Changing the name of a dresses colour based on the size of the wearer (or what have Sea Cows/Manatees in common with my wardrobe)


STOP PRESS!! Have you tried the YouTube Playlist featuring all of my compositions for the TRANSFORMATES? Here it is:


I would like to share with you something that was spotted recently in the USA.

A well-known retail company was discovered a couple of days ago to be selling the same coloured, identically styled, ladies dress using a very different name for the colour of the product aimed at ‘Plus-sized’ ladies compared with that intended for those of a more slender body size.

Put simply the colour of the average sized (Kimono Maxi) dress was Dark Heather Grey. Clearly a name intended to inspire pleasant thoughts about nicely flowing fabrics which accompany the wearer on picnics in the countryside (a personal interpretation although admittedly I rarely go on picnics wearing Kimono type dresses).

The same style of dress marketed as being ‘Plus-sized’ in the same tone of colour was promoted as Manatee Grey. I originally read about this interesting marketing approach in the German press where Manatee Grey is translated as ‘Sea Cow’ grey. Our German friends have a somewhat basic way of describing things which leaves little to the imagination. I am not sure what kind of idyllic image the marketing team intended to create for lady customers by their use of the name Sea Cow grey.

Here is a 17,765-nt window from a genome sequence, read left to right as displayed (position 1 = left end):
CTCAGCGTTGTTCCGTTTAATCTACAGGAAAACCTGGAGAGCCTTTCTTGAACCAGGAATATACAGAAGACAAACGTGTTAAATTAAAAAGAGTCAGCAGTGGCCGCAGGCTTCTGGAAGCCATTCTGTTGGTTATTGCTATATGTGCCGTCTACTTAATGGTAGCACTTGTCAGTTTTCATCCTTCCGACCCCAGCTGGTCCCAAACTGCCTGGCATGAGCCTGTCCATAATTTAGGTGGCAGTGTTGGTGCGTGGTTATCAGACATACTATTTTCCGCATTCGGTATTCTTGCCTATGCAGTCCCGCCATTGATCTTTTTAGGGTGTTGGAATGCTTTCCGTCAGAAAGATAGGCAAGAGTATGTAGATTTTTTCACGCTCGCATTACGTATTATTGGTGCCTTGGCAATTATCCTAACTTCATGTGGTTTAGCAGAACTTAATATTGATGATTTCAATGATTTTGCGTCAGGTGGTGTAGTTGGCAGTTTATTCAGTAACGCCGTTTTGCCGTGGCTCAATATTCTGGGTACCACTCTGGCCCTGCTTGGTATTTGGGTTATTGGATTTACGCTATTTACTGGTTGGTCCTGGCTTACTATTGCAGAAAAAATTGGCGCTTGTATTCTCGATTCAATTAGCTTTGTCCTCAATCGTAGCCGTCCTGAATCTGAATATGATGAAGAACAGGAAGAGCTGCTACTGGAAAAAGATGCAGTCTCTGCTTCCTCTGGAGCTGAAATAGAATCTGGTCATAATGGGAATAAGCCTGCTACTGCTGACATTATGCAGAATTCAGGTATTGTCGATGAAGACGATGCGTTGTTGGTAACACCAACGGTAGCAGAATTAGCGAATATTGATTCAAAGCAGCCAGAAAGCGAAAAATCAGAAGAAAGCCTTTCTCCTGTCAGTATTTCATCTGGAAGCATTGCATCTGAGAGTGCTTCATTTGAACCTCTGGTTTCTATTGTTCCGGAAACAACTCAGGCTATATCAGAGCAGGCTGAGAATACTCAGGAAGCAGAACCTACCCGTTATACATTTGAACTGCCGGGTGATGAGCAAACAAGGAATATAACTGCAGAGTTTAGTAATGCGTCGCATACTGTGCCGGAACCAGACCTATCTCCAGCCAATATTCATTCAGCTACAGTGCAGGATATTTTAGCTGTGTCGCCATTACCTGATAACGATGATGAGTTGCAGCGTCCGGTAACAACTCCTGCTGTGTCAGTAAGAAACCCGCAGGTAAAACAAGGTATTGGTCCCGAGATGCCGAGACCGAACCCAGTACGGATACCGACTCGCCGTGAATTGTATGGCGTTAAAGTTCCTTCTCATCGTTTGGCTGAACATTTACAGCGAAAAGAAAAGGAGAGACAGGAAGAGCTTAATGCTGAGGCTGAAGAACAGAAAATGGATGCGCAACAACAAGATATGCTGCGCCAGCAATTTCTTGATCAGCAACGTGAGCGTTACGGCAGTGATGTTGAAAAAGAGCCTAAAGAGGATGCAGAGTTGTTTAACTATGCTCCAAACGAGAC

I also struggle to visualise a lady going into a shoe shop to find accessories for her new Sea Cow coloured dress. OK as a man I have to admit that it might just be possible that Manatee or Sea Cow handbags and shoes are all the rage this season. Since the Manatee is a protected species clearly these would have to be reproductions. By the way if you would like to find out more about these wonderful animals please take a look at the link here.

I will not stoop to naming and shaming the company that originally used this rather unusual approach to body-size market segmentation based on colour perceptions. Their actions were made public on Twitter by the Designer and Art Director Susan Clemens on April 2nd. The marketing company has since apologised and is striving to rename all articles under the single colour: dark heather grey.

Of course, since we live in a diverse and inclusive World you have to ask yourself how does the poor Manatee feel about all of this. We may have inadvertently offended a perfectly innocent creature simply because of the colour of its skin. So to balance this I intend from now on to refer to all of my rather grey underpants as Manatee grey to ensure this dear endangered species once again feels included in the wardrobes of human society.

For German reading visitors to this site you can find an article on this subject (the Manatee dress that is – not my underpants) by following the link here.

Here’s to the Sea Cow’s of this World,

Chris Duggleby    

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